Washington: Despite drastic changes made by the Army and the Marine Corps to the Joint Light Tactical Vehicle program, defense companies are still struggling to get costs under control, according to an industry official.
Kathryn Hasse, JLTV program manager for Lockheed Martin, said costs for the new combat truck continue to be the program’s “most challenging” aspect.
To that end, company officials plan to sit down with Pentagon officials this week to discuss how Lockheed is working to get its proposal under the cost cap set by the services, she said during a briefing today at the U.S. Army Association’s annual symposium.
Other competitors on the JLTV program, including AM General, Navistar, BAE Systems and General Dynamics, are also scheduled to meet with military officials to discuss their JLTV plans.
Earlier this month, the Army issued a revised proposal request for the vehicle, which included a drastically shortened development timeline and a cost cap of just over $200,000 per vehicle.
This cap is roughly $150,000 less than what Army acquisition officials had originally planned to spend. To get to that new price, the Army traded off certain communications and force protection measures for the new vehicles.
The revised proposals request was drafted weeks after the Senate appropriators opted to kill the vehicle, due to excessive cost growth and schedule delays.
Since the Army issued the new JLTV proposal, top service leaders — including Army Chief of Staff Gen. Ray Odierno — have ramped up the rhetoric on the need for the JLTV within the service.
As designed, the truck would fill the gap between the Humvee and the larger Mine Resistant Ambush Protected Vehicle for the Army and Marine Corps.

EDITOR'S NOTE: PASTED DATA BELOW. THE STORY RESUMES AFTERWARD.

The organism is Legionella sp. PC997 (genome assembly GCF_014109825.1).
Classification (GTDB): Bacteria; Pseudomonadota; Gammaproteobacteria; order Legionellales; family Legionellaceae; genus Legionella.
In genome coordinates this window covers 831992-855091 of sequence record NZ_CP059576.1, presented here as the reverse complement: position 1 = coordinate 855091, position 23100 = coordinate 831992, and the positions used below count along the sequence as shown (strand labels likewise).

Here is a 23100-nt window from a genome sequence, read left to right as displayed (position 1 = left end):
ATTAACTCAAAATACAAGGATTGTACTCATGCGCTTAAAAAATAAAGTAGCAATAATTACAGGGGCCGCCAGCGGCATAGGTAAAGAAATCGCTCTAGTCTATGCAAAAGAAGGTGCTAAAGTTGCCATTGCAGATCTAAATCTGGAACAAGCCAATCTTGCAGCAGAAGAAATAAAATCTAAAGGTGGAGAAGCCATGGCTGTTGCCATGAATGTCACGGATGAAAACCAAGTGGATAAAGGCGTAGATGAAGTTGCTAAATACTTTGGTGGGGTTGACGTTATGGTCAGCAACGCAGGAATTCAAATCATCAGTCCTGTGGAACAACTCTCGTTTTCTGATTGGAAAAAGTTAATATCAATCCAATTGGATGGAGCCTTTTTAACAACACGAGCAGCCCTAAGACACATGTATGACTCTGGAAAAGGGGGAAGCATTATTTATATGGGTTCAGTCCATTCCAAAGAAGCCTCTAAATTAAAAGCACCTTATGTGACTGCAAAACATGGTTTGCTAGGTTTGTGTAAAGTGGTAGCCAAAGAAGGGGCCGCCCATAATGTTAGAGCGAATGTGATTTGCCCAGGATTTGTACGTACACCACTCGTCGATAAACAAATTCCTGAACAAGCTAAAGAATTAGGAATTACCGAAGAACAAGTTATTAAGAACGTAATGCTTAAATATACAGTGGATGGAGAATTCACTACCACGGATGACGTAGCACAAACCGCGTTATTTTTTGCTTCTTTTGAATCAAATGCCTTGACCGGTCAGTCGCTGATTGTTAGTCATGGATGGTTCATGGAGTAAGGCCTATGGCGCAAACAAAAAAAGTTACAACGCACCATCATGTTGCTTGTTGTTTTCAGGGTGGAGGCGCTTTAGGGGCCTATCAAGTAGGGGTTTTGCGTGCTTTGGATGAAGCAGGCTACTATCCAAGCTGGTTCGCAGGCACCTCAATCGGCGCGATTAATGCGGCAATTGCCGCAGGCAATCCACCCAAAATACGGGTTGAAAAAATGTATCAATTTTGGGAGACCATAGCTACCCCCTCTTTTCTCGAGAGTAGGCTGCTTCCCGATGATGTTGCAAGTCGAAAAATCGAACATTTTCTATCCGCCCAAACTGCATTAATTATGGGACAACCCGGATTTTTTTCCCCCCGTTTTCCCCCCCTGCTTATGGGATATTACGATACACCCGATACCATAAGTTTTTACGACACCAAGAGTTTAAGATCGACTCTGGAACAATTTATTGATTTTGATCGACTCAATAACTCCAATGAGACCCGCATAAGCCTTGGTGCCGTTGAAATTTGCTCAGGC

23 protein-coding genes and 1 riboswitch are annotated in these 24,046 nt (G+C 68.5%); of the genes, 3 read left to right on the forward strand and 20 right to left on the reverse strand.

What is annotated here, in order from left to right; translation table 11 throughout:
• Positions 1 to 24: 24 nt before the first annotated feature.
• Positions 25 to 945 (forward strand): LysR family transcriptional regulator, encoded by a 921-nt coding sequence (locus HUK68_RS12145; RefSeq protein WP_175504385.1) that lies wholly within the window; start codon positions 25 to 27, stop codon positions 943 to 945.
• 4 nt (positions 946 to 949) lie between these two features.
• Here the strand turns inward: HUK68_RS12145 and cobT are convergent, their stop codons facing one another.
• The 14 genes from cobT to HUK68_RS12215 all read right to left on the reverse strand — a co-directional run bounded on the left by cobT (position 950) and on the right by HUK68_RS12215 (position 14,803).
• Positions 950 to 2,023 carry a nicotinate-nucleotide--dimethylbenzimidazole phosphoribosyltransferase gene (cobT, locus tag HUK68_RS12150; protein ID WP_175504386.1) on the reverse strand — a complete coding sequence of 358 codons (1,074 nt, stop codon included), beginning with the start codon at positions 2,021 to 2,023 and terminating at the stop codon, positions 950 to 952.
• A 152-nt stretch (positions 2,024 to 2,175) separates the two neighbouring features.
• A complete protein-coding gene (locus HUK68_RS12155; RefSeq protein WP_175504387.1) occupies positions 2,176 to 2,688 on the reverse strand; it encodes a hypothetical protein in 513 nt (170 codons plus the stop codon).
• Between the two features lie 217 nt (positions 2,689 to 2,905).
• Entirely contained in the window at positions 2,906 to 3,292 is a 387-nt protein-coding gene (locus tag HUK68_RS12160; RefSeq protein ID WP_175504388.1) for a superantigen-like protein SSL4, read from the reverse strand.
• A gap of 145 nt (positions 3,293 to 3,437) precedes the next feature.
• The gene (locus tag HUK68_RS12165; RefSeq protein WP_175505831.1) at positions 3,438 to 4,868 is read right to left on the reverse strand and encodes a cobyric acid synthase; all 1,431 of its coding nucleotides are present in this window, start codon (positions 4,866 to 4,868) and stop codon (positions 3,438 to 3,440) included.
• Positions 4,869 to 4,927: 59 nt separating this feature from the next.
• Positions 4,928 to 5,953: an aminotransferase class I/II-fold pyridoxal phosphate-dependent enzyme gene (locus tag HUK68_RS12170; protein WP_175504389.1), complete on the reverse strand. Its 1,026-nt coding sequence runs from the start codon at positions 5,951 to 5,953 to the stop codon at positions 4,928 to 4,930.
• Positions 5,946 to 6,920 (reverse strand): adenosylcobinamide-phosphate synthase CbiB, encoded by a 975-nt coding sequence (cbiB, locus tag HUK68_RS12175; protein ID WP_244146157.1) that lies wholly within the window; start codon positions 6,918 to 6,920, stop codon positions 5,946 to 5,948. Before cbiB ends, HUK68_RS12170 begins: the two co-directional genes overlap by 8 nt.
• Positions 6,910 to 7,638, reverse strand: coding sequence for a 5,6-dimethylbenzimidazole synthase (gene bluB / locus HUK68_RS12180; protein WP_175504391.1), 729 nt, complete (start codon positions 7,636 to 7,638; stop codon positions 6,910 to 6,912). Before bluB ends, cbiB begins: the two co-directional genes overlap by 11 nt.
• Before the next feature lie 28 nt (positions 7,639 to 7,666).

The changes made to the JLTV requirements will not force a major redesign of the vehicle, according to Hasse. “Technically we are very comfortable” with the changes, she said.
Those changes have also alleviated some of the pressure tied to dropping the total costs of the vehicles, she said, but noted the issue remains the single biggest challenge to the program.
Hasse claimed that soldier safety or ability to do their missions with the JLTV would not be compromised by the trade-offs made by service officials to meet cost goals.
On force protection, Hasse did note that not all of the JLTVs built by Lockheed under the new plan will have enhanced armor protection. That armor would have come stock on each JLTV under the old procurement plan.
The armor, she added, will now be offered as optional “kits” that Army crews can bolt onto the JLTV, depending on the mission. Hasse said making the enhanced armor an option and not a standard feature was strictly to get the base costs below the Army’s cap.
The Lockheed program chief was adamant that the move did not mean that Army or Marine Corps units riding in a JLTV would have less protection than they would have.
Lockheed also ramped down the command and control system for the vehicle, changing it to a “scalable” approach and letting combat commanders decide how much or how little of the system they want on the truck.